Some of the younger prisoners were sent to the Carter's Barracks on arrival - Michael Carberry 16, Thomas Fitzgerald 16, William Harman 14, James McLinn 16, William Miley age 17, Andrew Moore 16, Michael Sinnott 17. A few of the older men were also assigned to the Carter's Barracks - Samuel Kingston age 55 and John Kelly from Galway age 80, John McAuliffe or Cawley age 40, Thomas Redpath (born Scotland) age 64, John Wafer, 40, (who was crippled. Later sent to Norfolk Island. Died 22 July 1847 in the General Hospital, Sydney)
John Scarlett was sent to the Hospital on shore on arrival.
The prisoners were disembarked on 27th April 1825.
1). Samuel Kingston was transported on the Hooghley. Below is part of the report of his trial at the Cork Assizes in August 1824.......Forgery - Mr. Samuel Kingston, a gentleman farmer of most respectable appearance and of property, was indicted for forging a receipt, with intent to defraud William Starkie Esq., William Starkie stated, that the prisoner was his tenant up to last January. In October witness passed the prisoner a receipt for rent; a years rent; a year's rent ending September 1822. Witness swears that the figure 2 in the date 1822 was changed to 3, so as to make the receipt appear to have been given up to September 1823. Witness has no doubt whatever but that the alteration is a forgery. Immediately after the passing of the receipt, witness went to the lands of which the prisoner was tenant, and he found all the distress, or what might be distress, completely removed. Witness had a civil bill trial with the prisoner, on which the receipt in question was given in evidence by the prisoner, to show he owed no rent to witness. Cross examined - If the receipt be taken as genuine, it would appear that witness had at least made a great mistake. Defence - Mr. George Hewitt - Witness saw the receipt the day it was passed; witness was present and heard Mr. Starkie inquire if he had seen the receipt and say that he thought he had made a mistake in it. Witness is first cousin to the prisoner. Lord Carbery gave a very good character of the prisoner which he said had been hitherto unimpeached. The Judge recapitulated the evidence to the Jury, who, after a short deliberation, returned a verdict of Guilty. The prisoner on hearing the verdict pronounced, burst into tears. (Freeman's Journal 28 August 1824)
2). National Archives UK - Chartered ship, 480 tons. Principal Managing Owners: 1 John W Buckle, 2 Buckle and Co. Voyages: (1) 1818/9 Bengal. Capt James Thomas Lamb. Downs 27 May 1819 - 23 Sep Calcutta - 1 Jan 1820 Kedgeree - 3 Mar Cape - 5 Apr St Helena - 30 May Downs. (2) 1830/1 New South Wales and China. Capt Peter John Reeves. Left China 16 Jan 1832 - 8 Apr St Helena - 31 May Downs
6). The crimes of the men of the Hooghley included murder, rape, sheep stealing, pig stealing, coining, forgery, abduction, manslaughter, whiteboyism, administering oaths, highway robbery, stealing yarn, watches, linen and vagrancy. Several Hooghley prisoners were tried under the Insurrection Act -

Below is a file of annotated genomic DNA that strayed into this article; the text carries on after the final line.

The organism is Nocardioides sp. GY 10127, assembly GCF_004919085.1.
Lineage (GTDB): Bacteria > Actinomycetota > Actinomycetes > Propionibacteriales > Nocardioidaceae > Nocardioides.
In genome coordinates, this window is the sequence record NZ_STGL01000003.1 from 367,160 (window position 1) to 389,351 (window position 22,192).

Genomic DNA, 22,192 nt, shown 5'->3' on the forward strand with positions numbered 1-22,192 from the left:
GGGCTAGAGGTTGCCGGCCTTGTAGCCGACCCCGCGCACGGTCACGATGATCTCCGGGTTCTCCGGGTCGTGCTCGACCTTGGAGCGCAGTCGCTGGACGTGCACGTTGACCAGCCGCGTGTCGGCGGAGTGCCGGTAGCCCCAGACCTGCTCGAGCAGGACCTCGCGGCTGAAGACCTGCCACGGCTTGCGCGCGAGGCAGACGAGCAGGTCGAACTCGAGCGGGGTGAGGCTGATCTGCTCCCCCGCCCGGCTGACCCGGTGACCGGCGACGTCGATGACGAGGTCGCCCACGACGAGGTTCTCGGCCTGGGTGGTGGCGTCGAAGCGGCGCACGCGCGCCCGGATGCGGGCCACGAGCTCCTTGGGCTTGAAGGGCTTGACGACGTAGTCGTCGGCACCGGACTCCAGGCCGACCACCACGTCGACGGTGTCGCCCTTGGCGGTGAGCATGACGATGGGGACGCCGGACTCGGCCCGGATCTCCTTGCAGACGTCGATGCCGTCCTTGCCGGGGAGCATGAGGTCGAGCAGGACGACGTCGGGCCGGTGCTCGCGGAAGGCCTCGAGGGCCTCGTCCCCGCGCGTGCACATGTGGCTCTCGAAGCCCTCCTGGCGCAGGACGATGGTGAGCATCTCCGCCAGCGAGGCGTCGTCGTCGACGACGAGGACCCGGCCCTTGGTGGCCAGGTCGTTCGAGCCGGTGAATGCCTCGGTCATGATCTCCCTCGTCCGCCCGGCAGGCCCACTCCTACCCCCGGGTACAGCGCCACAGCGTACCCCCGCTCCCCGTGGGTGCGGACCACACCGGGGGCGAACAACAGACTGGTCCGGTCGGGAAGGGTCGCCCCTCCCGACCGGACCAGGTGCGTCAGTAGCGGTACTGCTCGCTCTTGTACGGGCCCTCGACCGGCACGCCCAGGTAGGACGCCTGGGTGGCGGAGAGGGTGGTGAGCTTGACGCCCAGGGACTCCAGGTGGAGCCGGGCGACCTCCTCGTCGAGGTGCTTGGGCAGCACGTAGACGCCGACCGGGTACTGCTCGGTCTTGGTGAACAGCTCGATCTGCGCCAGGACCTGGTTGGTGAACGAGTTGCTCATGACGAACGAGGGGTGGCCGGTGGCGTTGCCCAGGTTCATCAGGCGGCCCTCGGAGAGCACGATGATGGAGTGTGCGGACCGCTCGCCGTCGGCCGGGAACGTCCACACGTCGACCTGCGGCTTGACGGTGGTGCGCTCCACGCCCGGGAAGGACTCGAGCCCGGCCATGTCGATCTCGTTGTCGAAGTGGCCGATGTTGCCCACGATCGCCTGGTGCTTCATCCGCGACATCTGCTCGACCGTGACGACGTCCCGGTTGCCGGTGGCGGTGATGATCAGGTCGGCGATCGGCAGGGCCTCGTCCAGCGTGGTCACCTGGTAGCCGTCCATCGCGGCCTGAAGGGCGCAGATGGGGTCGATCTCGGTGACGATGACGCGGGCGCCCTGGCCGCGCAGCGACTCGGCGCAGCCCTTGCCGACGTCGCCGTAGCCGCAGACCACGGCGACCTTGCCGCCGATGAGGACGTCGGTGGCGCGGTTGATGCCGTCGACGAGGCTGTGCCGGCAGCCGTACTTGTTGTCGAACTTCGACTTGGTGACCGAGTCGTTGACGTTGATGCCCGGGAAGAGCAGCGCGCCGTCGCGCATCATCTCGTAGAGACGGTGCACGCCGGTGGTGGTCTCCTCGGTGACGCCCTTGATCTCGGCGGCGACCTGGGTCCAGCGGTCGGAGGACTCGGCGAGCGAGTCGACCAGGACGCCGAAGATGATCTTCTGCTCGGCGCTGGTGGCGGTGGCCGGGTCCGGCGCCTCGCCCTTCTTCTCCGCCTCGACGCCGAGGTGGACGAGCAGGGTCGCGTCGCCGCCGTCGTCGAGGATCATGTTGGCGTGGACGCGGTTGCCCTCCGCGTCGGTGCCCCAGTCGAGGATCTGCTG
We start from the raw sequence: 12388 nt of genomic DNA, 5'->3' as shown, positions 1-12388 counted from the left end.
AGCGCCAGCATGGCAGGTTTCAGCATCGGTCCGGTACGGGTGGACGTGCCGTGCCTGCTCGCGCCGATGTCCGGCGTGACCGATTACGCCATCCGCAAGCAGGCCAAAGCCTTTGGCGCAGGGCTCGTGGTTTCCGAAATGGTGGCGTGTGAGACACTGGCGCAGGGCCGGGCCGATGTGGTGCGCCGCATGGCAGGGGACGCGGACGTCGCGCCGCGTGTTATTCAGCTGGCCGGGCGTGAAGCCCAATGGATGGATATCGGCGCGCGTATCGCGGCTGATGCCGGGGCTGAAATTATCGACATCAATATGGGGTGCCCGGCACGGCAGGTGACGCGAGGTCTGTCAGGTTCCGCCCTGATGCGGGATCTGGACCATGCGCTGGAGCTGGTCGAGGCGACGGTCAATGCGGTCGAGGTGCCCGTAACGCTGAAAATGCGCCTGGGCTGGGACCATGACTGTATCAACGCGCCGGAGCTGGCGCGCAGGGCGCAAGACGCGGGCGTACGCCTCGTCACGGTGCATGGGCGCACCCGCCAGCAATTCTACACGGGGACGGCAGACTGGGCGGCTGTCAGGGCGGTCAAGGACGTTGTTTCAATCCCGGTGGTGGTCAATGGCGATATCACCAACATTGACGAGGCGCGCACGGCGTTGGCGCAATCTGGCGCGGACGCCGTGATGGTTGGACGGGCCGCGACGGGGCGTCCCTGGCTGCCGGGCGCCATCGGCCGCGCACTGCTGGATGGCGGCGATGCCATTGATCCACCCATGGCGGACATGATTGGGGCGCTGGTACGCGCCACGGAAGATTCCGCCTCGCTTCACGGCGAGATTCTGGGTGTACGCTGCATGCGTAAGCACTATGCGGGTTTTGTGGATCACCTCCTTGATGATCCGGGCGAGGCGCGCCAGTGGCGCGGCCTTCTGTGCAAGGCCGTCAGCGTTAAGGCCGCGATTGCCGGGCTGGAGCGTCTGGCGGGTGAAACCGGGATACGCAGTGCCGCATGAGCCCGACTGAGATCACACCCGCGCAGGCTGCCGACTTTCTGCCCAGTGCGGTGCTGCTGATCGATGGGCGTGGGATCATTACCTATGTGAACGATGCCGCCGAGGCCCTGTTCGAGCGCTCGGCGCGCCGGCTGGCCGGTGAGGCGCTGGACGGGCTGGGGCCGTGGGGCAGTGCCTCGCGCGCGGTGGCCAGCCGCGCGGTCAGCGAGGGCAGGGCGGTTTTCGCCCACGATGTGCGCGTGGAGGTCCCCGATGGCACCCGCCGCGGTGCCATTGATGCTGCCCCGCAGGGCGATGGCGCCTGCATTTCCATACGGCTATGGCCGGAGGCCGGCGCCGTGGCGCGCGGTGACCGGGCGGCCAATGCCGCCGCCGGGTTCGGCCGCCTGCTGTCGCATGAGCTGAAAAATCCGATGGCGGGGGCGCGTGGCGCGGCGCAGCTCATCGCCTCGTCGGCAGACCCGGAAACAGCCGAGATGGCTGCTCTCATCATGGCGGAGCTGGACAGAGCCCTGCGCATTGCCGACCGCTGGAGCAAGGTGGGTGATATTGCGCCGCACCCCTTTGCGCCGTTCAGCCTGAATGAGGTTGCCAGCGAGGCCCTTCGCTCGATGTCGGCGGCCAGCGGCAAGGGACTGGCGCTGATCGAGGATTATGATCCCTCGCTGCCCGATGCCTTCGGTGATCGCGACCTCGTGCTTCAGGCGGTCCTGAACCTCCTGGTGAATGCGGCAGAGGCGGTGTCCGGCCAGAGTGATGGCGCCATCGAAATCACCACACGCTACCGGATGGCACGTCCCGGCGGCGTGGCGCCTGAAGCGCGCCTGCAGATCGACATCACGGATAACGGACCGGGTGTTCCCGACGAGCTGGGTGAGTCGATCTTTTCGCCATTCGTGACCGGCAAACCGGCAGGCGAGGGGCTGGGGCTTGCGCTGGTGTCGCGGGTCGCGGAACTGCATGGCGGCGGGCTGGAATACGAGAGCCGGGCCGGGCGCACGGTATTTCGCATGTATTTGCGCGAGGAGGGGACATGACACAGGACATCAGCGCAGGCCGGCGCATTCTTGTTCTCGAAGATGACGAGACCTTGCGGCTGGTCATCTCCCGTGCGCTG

Sir Robert Peel described the state of Ireland in 1829 - I apprehend it scarcely possible we can change for the worse. What is the melancholy fact? That for scarcely one year during the period that has elapsed since the Union, has Ireland been governed by the ordinary course of law. In 1800, we find the Habeas Corpus Act suspended, and the act for the suppression of rebellion in force. In 1801 they were continued; in 1802, they expired. In 1803 the insurrection, for which Emmett suffered, broke out. Lord Kilwarden was murdered by a savage mob; and both acts of Parliament were renewed. In 1804 they were continued. In 1806 the West and South of Ireland were in a state of insubordination, which was with difficulty suppressed by the severest enforcement of the ordinary law.
In 1807, in consequence, chiefly, of disorders that had prevailed in 1806, the act called the Insurrection Act was introduced; it gave power to the Lord-lieutenant to place any district, by proclamation, out of the pale of the law; it suspended trial by jury, and made it a transportable offence to be out of doors from sunset to sunrise. In 1807, this act continued in force, and in 1808, 1809, and the close of the sessions of 1810. In 1814, the Insurrection Act was renewed; it was continued in 1815, 1816, and 1817. In 1822, it was again renewed, and continued during the years 1823, 1824, and 1825. In 1825, the act intended for the suppression of dangerous associations was passed; it continued during 1826, and 1827, and expired in 1828. In 1829, disturbances to a frightful extent existed in part of the county of Cork; conspiracies were formed for the assassination of magistrates; murders were committed; the police barracks were attacked, the inhabitants shot; houses and villages burned, and gentlemen in their carriages and on horseback, fired at and wounded. A special commission was held in the county at this period. - Hansard's Parliamentary Debates, Volume 50